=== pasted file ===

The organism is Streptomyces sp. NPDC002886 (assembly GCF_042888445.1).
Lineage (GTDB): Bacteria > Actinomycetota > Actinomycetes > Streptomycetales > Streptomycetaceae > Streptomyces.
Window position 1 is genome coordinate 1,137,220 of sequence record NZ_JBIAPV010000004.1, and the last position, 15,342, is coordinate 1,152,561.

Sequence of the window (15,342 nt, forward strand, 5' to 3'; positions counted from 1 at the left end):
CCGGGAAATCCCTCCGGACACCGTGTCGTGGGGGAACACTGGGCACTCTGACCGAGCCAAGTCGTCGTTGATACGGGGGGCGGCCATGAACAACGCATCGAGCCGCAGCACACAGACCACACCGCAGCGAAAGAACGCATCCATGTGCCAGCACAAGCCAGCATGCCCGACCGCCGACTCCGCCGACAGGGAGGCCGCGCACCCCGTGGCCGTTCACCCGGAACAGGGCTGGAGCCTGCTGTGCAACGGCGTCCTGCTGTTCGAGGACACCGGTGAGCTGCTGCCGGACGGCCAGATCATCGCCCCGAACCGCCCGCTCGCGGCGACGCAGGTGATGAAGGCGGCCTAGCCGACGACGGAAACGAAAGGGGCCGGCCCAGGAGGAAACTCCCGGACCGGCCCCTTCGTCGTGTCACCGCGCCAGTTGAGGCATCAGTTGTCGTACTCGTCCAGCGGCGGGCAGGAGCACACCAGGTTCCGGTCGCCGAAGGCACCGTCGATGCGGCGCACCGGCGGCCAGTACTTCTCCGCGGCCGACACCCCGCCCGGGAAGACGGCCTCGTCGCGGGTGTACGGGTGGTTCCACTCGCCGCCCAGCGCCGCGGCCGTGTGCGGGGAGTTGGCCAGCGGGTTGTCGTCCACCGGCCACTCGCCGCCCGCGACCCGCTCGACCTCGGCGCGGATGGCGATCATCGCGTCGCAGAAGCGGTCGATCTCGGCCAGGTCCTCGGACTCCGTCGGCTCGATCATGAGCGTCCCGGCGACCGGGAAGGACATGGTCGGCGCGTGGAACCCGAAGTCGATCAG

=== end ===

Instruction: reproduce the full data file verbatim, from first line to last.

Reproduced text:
The organism is Streptomyces sp. NPDC002886 (assembly GCF_042888445.1).
Lineage (GTDB): Bacteria > Actinomycetota > Actinomycetes > Streptomycetales > Streptomycetaceae > Streptomyces.
Window position 1 is genome coordinate 1,137,220 of sequence record NZ_JBIAPV010000004.1, and the last position, 15,342, is coordinate 1,152,561.

Sequence of the window (15,342 nt, forward strand, 5' to 3'; positions counted from 1 at the left end):
CCGGGAAATCCCTCCGGACACCGTGTCGTGGGGGAACACTGGGCACTCTGACCGAGCCAAGTCGTCGTTGATACGGGGGGCGGCCATGAACAACGCATCGAGCCGCAGCACACAGACCACACCGCAGCGAAAGAACGCATCCATGTGCCAGCACAAGCCAGCATGCCCGACCGCCGACTCCGCCGACAGGGAGGCCGCGCACCCCGTGGCCGTTCACCCGGAACAGGGCTGGAGCCTGCTGTGCAACGGCGTCCTGCTGTTCGAGGACACCGGTGAGCTGCTGCCGGACGGCCAGATCATCGCCCCGAACCGCCCGCTCGCGGCGACGCAGGTGATGAAGGCGGCCTAGCCGACGACGGAAACGAAAGGGGCCGGCCCAGGAGGAAACTCCCGGACCGGCCCCTTCGTCGTGTCACCGCGCCAGTTGAGGCATCAGTTGTCGTACTCGTCCAGCGGCGGGCAGGAGCACACCAGGTTCCGGTCGCCGAAGGCACCGTCGATGCGGCGCACCGGCGGCCAGTACTTCTCCGCGGCCGACACCCCGCCCGGGAAGACGGCCTCGTCGCGGGTGTACGGGTGGTTCCACTCGCCGCCCAGCGCCGCGGCCGTGTGCGGGGAGTTGGCCAGCGGGTTGTCGTCCACCGGCCACTCGCCGCCCGCGACCCGCTCGACCTCGGCGCGGATGGCGATCATCGCGTCGCAGAAGCGGTCGATCTCGGCCAGGTCCTCGGACTCCGTCGGCTCGATCATGAGCGTCCCGGCGACCGGGAAGGACATGGTCGGCGCGTGGAACCCGAAGTCGATCAG